In response to:

Abraham Lincoln

goatlockerloungelizard Wrote: Feb 20, 2013 11:08 AM
Hero worship is a mistake. But never more so than when politicians are deified. Rather than monuments to ex-Presidents, we should put our ideals on pedestals: Liberty, Freedom, Inalienable Rights, Equal Protection Under the Law. Those are the American things worthy of worship. Politicians, by contrast, are power-worshiping, self-centered, narcissistic opportunists, one or two notches below Amway or timeshare salesmen in terms of character.
RepubRob2 Wrote: Feb 20, 2013 11:22 AM
Until your last sentence, I was totally with you. We should hold up our ideals rather than the humans in whom we entrust their execution. Liberals mock conservatives when they reveal their feet of clay, but we should not be defensive about it when that happens. We should hold up our ideals and celebrate them when we achieve them, but should not be ashamed when we fall short.

goatlocker, politicians don't have different DNA than me and you. They aren't attracted to elected office because they have some genetic disorder. But we are all human, and power corrupts. That's why we should habitually vote for the non-incumbent as a matter of principle.
Mack30 Wrote: Feb 20, 2013 11:51 AM
But Rob2, incumbency doesn't alter good DNA into bad. It's a matter of character. One of my Senators is Dr. Tom Coburn. I was proud to vote for him twice because he is a man of sturdy and decent character who has remained disgusted at the corrupt, thieving sideshow that is Washington DC. He's one of the few that will walk out of DC the same honest man he was when he walked in.

On the opposite side of the coin there are the Chuck Schumers of the world...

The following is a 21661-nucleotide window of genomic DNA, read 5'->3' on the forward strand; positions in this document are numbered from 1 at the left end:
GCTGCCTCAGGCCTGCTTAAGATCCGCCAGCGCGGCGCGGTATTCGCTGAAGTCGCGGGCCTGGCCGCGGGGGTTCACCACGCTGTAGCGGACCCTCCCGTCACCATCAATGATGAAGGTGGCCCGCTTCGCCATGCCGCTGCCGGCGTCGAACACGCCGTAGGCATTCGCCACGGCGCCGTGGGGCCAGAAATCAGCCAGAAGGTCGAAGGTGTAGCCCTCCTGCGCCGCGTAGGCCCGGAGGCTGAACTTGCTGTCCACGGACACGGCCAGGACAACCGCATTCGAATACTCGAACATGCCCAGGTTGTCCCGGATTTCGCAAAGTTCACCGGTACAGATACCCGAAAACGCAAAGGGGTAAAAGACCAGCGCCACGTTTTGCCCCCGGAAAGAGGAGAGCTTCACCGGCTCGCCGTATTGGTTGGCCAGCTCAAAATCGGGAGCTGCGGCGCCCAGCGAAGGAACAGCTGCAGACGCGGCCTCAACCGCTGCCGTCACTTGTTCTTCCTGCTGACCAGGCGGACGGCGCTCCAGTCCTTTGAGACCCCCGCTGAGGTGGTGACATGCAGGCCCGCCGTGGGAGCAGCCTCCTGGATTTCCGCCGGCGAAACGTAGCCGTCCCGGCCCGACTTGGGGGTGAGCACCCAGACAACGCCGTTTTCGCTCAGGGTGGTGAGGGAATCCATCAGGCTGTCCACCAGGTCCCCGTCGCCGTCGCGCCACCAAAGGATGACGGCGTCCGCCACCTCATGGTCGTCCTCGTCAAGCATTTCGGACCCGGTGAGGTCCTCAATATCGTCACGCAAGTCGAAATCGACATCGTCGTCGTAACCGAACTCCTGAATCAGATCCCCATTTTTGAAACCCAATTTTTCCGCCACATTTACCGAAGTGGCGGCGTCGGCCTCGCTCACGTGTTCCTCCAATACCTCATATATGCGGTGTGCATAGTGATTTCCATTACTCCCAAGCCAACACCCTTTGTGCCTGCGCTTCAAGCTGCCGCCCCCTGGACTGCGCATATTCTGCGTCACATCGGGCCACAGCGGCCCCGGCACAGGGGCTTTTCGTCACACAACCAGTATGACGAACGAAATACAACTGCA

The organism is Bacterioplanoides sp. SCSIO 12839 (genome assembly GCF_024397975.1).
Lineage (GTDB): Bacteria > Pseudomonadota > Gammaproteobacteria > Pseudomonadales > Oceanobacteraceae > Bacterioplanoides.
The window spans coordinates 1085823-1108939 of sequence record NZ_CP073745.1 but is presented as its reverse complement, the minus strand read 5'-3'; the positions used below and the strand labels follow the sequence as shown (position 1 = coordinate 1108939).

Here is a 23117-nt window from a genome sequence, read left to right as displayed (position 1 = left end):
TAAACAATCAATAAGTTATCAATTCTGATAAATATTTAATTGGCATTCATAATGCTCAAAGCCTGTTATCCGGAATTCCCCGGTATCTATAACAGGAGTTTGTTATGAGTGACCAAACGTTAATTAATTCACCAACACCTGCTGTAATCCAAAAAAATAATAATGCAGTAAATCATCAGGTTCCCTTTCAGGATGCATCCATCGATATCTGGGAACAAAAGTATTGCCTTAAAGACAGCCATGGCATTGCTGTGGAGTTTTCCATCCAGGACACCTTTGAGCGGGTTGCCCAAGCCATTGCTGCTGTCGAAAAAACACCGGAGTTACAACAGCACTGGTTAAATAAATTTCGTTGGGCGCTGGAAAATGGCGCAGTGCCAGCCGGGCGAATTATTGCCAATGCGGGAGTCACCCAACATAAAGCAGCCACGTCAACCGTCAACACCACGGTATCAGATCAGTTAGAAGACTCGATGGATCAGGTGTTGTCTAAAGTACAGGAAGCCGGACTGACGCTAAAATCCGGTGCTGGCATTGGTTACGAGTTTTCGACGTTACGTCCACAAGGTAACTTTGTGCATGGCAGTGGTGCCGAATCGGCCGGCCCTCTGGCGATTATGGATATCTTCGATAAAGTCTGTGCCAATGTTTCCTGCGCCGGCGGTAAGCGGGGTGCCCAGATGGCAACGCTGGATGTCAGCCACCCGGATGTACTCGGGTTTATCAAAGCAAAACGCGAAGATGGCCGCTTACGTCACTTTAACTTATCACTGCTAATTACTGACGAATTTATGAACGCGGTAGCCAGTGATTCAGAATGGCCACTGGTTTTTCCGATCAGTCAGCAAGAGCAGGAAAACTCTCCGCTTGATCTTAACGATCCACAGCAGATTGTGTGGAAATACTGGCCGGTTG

goatlockerloungelizard Wrote: Feb 20, 2013 1:25 PM
My hyperbole isn't intended to be taken literally. You're right - all humans are flawed characters.

But politicians have power that makes them vastly more dangerous than most men.

In the military, we're called upon to set aside and sacrifice self-interest in the name of service. We too often fall short of that ideal. But for the most part, as a whole, we come close.

Politicians call what they do service, too. Yet they're unwilling to make choices that run counter their own personal fortunes. They hide behind demagoguery. They obfuscate. They use the power of public treasury and law for personal gain, without regard to the impact on the welfare of the general public. I find that despicable. They should be denigrated and ridiculed.
Steven Spielberg's "Lincoln" has been a box-office hit and nominated for 12 Academy Awards, including best picture, best director and best actor for Daniel Day-Lewis, who portrayed our 16th president. I haven't seen the movie; therefore, this column is not about the movie but about a man deified by many. My colleague Thomas DiLorenzo, economics professor at Loyola University Maryland, exposed some of the Lincoln myth in his 2006 book, "Lincoln Unmasked." Now comes Joseph Fallon, cultural intelligence analyst and former U.S. Army Intelligence Center instructor, with his new e-book, "Lincoln Uncensored." Fallon's book examines 10 volumes of collected writings and...